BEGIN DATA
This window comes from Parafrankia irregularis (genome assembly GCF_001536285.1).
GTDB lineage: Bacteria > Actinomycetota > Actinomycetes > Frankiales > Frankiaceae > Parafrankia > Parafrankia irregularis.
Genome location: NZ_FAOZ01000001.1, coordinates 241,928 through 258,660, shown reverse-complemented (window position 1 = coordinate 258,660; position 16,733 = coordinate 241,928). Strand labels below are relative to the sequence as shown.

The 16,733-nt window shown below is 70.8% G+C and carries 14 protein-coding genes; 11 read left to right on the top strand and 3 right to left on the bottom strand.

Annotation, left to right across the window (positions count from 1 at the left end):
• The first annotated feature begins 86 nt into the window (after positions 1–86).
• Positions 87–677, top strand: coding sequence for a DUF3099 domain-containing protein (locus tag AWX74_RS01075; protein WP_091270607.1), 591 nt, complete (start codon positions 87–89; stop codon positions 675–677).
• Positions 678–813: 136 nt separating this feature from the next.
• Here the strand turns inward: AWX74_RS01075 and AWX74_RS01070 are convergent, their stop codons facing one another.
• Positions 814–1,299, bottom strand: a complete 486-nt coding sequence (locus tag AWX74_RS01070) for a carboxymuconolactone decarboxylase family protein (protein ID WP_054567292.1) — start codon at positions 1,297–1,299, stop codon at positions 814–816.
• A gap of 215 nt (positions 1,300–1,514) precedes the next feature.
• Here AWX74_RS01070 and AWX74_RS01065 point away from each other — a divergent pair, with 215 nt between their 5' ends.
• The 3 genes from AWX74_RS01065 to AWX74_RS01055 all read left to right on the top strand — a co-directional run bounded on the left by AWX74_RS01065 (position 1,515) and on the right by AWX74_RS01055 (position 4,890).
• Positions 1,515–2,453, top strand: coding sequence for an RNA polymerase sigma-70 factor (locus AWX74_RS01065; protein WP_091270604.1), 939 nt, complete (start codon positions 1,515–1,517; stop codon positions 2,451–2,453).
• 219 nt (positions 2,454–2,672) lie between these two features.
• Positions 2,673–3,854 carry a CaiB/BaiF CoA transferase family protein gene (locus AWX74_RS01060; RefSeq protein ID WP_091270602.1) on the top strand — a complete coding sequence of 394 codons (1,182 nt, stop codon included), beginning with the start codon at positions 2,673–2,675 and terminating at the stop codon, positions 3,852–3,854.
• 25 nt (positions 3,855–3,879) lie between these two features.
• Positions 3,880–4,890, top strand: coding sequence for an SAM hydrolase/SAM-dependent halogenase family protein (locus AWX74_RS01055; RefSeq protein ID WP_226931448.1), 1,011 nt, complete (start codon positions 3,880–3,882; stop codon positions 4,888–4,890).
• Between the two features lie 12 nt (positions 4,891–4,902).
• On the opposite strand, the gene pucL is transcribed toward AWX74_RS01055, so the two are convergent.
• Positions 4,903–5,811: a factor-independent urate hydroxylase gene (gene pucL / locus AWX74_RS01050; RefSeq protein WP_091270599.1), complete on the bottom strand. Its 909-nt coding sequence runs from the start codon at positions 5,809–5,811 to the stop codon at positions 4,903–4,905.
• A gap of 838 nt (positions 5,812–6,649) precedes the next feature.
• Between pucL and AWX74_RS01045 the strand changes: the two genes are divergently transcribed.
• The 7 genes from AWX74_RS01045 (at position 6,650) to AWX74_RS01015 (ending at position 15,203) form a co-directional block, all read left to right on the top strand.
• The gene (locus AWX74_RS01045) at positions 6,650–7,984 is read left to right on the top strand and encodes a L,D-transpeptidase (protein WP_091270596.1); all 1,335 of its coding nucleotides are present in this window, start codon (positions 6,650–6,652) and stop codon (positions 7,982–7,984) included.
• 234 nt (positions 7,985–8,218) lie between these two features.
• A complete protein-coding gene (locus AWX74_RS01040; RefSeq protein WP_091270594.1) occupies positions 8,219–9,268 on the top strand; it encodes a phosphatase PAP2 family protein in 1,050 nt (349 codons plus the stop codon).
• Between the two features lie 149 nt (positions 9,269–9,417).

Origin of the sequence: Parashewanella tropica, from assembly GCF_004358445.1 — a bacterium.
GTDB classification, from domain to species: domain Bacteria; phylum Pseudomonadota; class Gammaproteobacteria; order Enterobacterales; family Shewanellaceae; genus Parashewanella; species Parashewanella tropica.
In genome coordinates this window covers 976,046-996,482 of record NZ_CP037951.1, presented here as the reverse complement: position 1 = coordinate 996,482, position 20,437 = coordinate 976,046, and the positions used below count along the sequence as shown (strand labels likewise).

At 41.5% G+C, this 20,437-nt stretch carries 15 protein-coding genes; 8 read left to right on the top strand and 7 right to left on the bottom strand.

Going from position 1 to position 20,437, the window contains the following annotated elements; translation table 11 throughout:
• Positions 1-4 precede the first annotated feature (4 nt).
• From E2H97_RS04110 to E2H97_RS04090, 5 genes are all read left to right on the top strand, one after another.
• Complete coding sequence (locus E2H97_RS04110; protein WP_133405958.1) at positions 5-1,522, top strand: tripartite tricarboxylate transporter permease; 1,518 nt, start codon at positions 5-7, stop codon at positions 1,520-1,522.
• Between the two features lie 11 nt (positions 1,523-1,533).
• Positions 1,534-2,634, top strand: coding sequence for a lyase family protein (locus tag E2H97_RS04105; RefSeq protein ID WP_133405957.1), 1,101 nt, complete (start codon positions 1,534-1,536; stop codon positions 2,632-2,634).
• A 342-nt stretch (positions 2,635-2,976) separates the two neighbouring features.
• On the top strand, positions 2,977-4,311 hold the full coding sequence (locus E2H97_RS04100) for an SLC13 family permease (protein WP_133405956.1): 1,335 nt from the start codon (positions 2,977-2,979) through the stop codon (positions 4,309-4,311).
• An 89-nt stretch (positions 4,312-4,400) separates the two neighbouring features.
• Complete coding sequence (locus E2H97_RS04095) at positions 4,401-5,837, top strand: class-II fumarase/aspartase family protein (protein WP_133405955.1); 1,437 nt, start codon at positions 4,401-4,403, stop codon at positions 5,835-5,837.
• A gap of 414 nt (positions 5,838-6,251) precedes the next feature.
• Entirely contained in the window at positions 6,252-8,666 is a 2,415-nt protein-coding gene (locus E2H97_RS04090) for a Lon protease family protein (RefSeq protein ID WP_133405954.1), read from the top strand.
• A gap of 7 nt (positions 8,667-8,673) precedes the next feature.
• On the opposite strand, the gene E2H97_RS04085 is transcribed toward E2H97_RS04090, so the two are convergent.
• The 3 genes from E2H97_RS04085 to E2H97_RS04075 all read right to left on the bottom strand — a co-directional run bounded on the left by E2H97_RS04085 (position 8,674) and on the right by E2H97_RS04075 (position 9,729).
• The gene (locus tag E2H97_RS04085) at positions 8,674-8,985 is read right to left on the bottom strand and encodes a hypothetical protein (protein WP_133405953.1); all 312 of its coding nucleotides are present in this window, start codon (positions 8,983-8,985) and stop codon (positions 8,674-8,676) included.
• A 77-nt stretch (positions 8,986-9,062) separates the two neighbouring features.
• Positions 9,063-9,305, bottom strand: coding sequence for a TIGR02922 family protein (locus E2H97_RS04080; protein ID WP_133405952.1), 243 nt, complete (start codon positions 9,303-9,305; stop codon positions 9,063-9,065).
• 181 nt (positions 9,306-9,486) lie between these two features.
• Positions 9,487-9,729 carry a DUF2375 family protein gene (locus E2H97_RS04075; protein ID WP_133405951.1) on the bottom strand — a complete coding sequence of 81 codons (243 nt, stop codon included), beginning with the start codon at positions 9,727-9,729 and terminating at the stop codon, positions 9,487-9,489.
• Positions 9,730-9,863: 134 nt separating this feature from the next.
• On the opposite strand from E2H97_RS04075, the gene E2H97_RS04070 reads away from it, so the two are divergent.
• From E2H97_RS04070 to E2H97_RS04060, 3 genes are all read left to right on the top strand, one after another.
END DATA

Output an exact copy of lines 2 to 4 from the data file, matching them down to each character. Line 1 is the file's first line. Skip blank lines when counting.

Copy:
GTDB lineage: Bacteria > Actinomycetota > Actinomycetes > Frankiales > Frankiaceae > Parafrankia > Parafrankia irregularis.
Genome location: NZ_FAOZ01000001.1, coordinates 241,928 through 258,660, shown reverse-complemented (window position 1 = coordinate 258,660; position 16,733 = coordinate 241,928). Strand labels below are relative to the sequence as shown.

The 16,733-nt window shown below is 70.8% G+C and carries 14 protein-coding genes; 11 read left to right on the top strand and 3 right to left on the bottom strand.